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appropriate, ideal, or ironic punishment. It was poetic justice that Jane won the race after Mary tried to get her banned from the race. The car thieves tried to steal a car with no gas. That's poetic justice.
liberties or license of the type taken by artists, especially poets, to violate patterns of rhyme, harmony, structure, etc. I couldn't tell whether he kept making spelling mistakes or if it was just poetic license.
Fig. to speak poetically. I hope you will pardon me if I wax poetic for a moment when I say that your lovely hands drift across the piano keys like swans on a lake.
if something that happens is poetic justice, someone who has done something bad is made to suffer in a way that seems fair There is a kind of poetic justice in the fact that the country responsible for the worst ecological disaster this century is the one suffering most from its effects.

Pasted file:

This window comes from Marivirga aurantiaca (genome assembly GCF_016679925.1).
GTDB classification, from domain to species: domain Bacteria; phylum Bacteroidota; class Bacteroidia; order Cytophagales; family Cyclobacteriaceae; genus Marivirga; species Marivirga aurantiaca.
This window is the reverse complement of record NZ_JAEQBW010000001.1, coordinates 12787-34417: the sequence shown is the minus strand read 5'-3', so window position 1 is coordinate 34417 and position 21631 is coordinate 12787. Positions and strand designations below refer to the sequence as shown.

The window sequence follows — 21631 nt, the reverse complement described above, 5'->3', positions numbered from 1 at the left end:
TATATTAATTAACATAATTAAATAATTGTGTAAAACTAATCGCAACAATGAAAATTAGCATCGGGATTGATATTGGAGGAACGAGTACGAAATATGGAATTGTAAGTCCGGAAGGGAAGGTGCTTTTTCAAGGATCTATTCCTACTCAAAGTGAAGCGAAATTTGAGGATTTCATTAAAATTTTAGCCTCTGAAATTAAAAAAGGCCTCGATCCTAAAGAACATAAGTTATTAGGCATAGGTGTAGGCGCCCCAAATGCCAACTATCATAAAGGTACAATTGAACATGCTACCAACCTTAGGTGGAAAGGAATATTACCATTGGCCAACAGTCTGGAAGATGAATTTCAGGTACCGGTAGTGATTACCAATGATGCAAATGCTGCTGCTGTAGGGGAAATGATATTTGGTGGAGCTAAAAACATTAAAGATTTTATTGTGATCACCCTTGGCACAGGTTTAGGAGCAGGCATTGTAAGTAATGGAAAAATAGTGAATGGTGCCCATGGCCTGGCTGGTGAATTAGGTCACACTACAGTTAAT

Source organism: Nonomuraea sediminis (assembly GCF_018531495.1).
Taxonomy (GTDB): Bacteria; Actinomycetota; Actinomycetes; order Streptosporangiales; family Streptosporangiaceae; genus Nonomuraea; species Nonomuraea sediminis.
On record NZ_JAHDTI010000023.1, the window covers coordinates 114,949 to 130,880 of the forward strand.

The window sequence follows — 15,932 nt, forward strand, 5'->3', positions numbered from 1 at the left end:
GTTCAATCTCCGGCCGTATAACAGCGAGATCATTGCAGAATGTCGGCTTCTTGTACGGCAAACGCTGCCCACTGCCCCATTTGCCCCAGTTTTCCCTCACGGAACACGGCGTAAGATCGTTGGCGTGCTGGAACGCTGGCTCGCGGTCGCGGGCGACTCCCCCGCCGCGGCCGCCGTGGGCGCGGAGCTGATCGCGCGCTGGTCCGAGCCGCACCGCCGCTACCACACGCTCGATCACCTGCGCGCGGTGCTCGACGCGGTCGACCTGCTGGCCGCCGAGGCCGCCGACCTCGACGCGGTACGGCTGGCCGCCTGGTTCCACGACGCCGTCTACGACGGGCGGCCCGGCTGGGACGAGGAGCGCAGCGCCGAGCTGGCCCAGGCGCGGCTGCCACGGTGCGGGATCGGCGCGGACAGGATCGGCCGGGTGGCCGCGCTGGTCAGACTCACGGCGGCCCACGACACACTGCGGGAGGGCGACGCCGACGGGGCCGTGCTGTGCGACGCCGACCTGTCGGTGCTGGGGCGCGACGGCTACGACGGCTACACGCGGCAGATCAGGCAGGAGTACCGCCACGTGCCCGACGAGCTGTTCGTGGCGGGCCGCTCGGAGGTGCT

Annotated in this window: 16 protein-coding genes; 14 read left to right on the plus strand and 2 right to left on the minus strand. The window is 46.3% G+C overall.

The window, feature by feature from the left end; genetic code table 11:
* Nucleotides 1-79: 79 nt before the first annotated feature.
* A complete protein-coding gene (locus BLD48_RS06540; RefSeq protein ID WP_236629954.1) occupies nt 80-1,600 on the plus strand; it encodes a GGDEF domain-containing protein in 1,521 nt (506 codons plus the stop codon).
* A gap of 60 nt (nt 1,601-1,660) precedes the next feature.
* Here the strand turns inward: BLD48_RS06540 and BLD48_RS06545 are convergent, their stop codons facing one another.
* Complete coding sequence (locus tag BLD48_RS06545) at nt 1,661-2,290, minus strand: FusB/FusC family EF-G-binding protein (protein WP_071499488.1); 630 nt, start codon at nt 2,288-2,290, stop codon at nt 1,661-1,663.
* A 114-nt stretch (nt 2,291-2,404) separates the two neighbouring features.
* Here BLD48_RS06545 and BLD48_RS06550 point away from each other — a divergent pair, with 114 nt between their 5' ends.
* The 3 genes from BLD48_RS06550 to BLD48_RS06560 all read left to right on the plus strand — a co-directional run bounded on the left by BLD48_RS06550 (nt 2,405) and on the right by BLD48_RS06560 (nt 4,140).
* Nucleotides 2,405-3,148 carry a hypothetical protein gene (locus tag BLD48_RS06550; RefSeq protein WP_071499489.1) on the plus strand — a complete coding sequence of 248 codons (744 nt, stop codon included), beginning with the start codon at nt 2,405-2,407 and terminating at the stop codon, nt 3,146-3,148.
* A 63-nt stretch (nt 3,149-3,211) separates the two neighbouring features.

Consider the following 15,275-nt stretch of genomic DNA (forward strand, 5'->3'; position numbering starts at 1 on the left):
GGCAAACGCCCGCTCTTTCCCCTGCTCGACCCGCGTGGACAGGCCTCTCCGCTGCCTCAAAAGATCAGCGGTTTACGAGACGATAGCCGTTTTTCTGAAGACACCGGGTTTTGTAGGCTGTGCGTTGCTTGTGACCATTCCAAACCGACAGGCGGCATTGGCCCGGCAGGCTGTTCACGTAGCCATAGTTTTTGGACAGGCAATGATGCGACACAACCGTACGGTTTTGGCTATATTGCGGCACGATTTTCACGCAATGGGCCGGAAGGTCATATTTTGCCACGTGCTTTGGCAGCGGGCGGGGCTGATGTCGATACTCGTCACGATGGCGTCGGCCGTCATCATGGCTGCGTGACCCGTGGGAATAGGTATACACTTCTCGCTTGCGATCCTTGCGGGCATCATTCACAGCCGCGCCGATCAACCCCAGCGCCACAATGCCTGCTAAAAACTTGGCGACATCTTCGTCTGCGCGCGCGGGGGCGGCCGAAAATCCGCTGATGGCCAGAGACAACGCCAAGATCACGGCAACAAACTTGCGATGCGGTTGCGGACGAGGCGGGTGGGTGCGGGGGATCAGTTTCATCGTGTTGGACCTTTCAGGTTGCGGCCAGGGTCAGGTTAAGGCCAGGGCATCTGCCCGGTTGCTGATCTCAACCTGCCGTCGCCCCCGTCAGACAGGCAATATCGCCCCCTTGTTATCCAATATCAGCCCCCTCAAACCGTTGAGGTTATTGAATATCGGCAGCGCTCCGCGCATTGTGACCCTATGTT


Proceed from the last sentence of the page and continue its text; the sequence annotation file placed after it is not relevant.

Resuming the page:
the way in which writers and other artists are allowed to ignore rules or change facts in their work It's obvious the writer was using a certain amount of poetic licence because the route she mentions has been closed for 50 years.
An outcome in which virtue is rewarded and evil punished, often in an especially appropriate or ironic manner. For example, It was poetic justice for the known thief to go to jail for the one crime he didn't commit . [Early 1700s]
Also, artistic license. The liberty taken by a writer or artist in deviating from conventional form or fact to achieve an effect. For example, I've never seen grass or a tree of that color; but that's artistic license. [Late 1700s]